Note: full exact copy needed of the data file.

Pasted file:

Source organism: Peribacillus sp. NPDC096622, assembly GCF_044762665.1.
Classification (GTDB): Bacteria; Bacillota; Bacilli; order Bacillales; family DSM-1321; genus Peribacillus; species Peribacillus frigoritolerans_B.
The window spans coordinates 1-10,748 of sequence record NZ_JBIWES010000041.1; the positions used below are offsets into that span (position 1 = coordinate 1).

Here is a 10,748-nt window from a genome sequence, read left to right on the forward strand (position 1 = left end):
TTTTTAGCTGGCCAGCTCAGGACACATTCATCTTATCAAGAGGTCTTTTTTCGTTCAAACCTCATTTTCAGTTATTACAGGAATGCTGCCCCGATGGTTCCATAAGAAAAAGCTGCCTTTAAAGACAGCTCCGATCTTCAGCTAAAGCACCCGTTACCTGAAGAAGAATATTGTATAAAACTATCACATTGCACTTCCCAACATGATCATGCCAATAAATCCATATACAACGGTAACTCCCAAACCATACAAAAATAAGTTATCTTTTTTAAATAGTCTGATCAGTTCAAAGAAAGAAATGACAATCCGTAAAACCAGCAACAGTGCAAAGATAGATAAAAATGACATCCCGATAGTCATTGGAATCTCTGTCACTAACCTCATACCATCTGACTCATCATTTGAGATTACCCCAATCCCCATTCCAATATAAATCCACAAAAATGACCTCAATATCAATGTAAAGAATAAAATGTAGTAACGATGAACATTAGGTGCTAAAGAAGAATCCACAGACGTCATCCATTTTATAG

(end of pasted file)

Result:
Source organism: Peribacillus sp. NPDC096622, assembly GCF_044762665.1.
Classification (GTDB): Bacteria; Bacillota; Bacilli; order Bacillales; family DSM-1321; genus Peribacillus; species Peribacillus frigoritolerans_B.
The window spans coordinates 1-10,748 of sequence record NZ_JBIWES010000041.1; the positions used below are offsets into that span (position 1 = coordinate 1).

Here is a 10,748-nt window from a genome sequence, read left to right on the forward strand (position 1 = left end):
TTTTTAGCTGGCCAGCTCAGGACACATTCATCTTATCAAGAGGTCTTTTTTCGTTCAAACCTCATTTTCAGTTATTACAGGAATGCTGCCCCGATGGTTCCATAAGAAAAAGCTGCCTTTAAAGACAGCTCCGATCTTCAGCTAAAGCACCCGTTACCTGAAGAAGAATATTGTATAAAACTATCACATTGCACTTCCCAACATGATCATGCCAATAAATCCATATACAACGGTAACTCCCAAACCATACAAAAATAAGTTATCTTTTTTAAATAGTCTGATCAGTTCAAAGAAAGAAATGACAATCCGTAAAACCAGCAACAGTGCAAAGATAGATAAAAATGACATCCCGATAGTCATTGGAATCTCTGTCACTAACCTCATACCATCTGACTCATCATTTGAGATTACCCCAATCCCCATTCCAATATAAATCCACAAAAATGACCTCAATATCAATGTAAAGAATAAAATGTAGTAACGATGAACATTAGGTGCTAAAGAAGAATCCACAGACGTCATCCATTTTATAG